Oklahoma Gas & Electric wins one, loses one in Muskogee lawsuit

The Sierra Club on March 5 was applauding the fact that late on March 4, the U.S. District Court for the Eastern District of Oklahoma ruled against Oklahoma Gas & Electric’s (OG&E) efforts to stop the club’s August 2013 Clean Air Act lawsuit.

The lawsuit accuses the utility of breaking the law numerous times by pumping out harmful soot pollution beyond what is allowed by state and federal law. A second suit focusing on the New Source Review portion of the Clean Air Act was dismissed due to a technicality, the club noted.

Whitney Pearson, Sierra Club’s Beyond Coal organizer in Oklahoma, said: “On behalf of the Sierra Club’s thousands of members and supporters in Oklahoma, I am pleased that the court is allowing our suit against OG&E’s numerous illegal soot violations to move forward.”

Pearson added: “We are nonetheless disappointed that the court dismissed the Sierra Club’s second claim under the New Source Review provision of the Clean Air Act due to a technicality, but we look forward to the opportunity to protect Oklahomans suffering from asthma, heart disease and other serious illness from illegal soot pollution. OG&E still has time to do the right thing, moving beyond coal and investing in home-grown clean energy solutions, like wind and solar, that can power Oklahoma’s homes and businesses.”

In August 2013, Sierra Club initiated this action over OG&E’s operation of a coal-fired power plant located in Muskogee, Okla. In its complaint, the Sierra Club asserted two sets of claims: claims for relief based on OG&E’s failure to obtain a permit required by the Clean Air Act prior to undertaking the modification of certain parts of the Muskogee plant in March 2008; and a claim for relief based on emissions of air pollutants at the Muskogee plant that exceeded the applicable limits on opacity and particulate matter (TSP) in an air permit. The 2008 project involved replacing the Unit 6 economizer and economizer tube support system, and modifying the superheater loops in the boiler. 

In November 2013, OG&E filed a motion to dismiss, arguing that the prevention of significant deterioration (PSD) claim is time-barred pursuant to a five-year limitations period, and that the opacity and TSP claim must be dismissed for failure to comply with pleading standards. In its motion, OG&E argued that emissions at the Muskogee plant did not increase after the March 2008 project.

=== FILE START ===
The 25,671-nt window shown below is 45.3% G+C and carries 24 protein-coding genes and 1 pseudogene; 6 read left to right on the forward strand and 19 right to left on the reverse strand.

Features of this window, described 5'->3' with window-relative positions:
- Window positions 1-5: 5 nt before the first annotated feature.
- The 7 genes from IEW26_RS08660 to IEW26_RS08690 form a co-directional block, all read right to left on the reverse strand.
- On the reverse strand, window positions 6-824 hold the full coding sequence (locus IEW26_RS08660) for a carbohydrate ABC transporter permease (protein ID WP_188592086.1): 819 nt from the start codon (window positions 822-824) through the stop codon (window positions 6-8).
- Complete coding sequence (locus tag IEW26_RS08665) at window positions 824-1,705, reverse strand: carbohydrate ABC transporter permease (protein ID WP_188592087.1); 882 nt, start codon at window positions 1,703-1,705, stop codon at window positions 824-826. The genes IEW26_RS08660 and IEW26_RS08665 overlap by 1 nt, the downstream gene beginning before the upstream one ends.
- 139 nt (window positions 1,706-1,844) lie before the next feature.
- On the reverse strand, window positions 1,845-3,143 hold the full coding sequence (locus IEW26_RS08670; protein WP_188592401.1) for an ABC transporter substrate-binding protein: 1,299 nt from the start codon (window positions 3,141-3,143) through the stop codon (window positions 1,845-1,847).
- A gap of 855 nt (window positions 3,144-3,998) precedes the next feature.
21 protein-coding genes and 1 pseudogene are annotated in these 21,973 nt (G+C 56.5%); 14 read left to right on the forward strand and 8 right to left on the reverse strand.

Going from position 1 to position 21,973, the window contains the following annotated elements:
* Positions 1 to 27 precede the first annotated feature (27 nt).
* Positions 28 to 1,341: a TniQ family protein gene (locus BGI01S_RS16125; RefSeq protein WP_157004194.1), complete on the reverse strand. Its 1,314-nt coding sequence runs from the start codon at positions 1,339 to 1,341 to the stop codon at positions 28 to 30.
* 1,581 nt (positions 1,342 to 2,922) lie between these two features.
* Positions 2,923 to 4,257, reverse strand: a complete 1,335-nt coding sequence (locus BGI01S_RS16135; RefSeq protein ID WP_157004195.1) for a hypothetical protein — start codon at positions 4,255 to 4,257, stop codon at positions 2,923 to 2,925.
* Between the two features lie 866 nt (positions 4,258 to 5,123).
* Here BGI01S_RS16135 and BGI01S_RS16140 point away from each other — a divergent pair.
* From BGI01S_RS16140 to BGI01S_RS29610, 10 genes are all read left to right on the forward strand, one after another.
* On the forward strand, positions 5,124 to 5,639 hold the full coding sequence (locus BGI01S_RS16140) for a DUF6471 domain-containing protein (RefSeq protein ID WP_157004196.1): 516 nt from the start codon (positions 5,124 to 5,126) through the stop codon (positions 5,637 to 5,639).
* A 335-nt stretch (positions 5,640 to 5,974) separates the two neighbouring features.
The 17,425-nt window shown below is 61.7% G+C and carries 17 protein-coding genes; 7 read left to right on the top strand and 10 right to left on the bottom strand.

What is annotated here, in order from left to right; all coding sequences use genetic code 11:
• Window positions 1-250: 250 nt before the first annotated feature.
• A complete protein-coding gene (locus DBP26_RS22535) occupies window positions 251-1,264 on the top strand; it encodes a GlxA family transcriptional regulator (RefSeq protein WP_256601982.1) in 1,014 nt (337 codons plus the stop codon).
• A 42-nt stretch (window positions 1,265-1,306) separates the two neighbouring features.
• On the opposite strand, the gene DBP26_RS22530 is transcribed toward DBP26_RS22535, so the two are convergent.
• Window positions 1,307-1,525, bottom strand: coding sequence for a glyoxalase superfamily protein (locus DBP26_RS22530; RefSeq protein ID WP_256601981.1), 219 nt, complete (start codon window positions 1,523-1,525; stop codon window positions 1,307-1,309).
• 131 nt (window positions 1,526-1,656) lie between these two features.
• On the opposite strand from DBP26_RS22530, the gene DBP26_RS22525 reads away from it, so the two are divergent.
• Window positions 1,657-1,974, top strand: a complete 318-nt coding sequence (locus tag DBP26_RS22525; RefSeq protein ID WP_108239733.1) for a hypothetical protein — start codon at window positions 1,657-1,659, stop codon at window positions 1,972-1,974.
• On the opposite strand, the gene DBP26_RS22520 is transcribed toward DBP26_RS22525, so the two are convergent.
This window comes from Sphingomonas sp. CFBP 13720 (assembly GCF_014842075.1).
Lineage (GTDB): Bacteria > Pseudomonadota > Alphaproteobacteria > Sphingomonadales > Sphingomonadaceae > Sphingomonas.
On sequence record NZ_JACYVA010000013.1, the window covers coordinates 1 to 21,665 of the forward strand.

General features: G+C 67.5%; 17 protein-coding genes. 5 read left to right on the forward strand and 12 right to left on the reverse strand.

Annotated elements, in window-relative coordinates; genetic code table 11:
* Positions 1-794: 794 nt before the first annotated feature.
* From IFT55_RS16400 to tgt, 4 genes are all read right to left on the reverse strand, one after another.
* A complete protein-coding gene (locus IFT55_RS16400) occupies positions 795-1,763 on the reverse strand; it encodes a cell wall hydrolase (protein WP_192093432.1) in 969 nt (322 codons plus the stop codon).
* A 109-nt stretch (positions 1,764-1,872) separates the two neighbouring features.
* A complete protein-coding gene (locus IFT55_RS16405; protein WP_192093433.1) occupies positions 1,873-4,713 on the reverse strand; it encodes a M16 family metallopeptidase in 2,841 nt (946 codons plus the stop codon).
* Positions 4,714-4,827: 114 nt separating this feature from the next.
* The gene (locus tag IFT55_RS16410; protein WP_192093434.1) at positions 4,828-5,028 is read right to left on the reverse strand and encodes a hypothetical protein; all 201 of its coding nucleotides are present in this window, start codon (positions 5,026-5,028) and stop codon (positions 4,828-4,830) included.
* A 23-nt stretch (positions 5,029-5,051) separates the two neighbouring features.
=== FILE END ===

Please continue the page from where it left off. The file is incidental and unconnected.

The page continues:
“In accordance with the majority rule, the Court finds that OG&E’s violation of the PSD permit requirement occurred at the time construction on the March 2008 Project commenced,” said the court ruling. “Therefore, Sierra Club’s PSD claim for civil penalties is time barred because it was brought more than five years after the March 2008 project commenced.”

The ruling added: “The Court also finds the context of Sierra Club’s Opacity and TSP claim important. Under the applicable regulations, OG&E is required to self-monitor its air pollutant emissions and report violations to the [Oklahoma Department of Environmental Quality]. Given this information asymmetry, OG&E’s argument that it does not have fair notice of the basis for Sierra Club’s claim that OG&E violated the CAA is unpersuasive. Furthermore, something seems awry about the idea that Sierra Club must specifically identify periods of excess emissions at the Muskogee Plant at this stage in the litigation prior to having an opportunity to seek this information through discovery. In sum, the allegations regarding the Opacity and TSP claim in the Complaint, when viewed together and taken as true, state a plausible claim upon which relief may be granted. Accordingly, OG&E’s motion to dismiss the Opacity and TSP claim must be denied.”

About Barry Cassell 20414 Articles
Barry Cassell is Chief Analyst for GenerationHub covering coal and emission controls issues, projects and policy. He has covered the coal and power generation industry for more than 24 years, beginning in November 2011 at GenerationHub and prior to that as editor of SNL Energy’s Coal Report. He was formerly with Coal Outlook for 15 years as the publication’s editor and contributing writer, and prior to that he was editor of Coal & Synfuels Technology and associate editor of The Energy Report. He has a bachelor’s degree from Central Michigan University.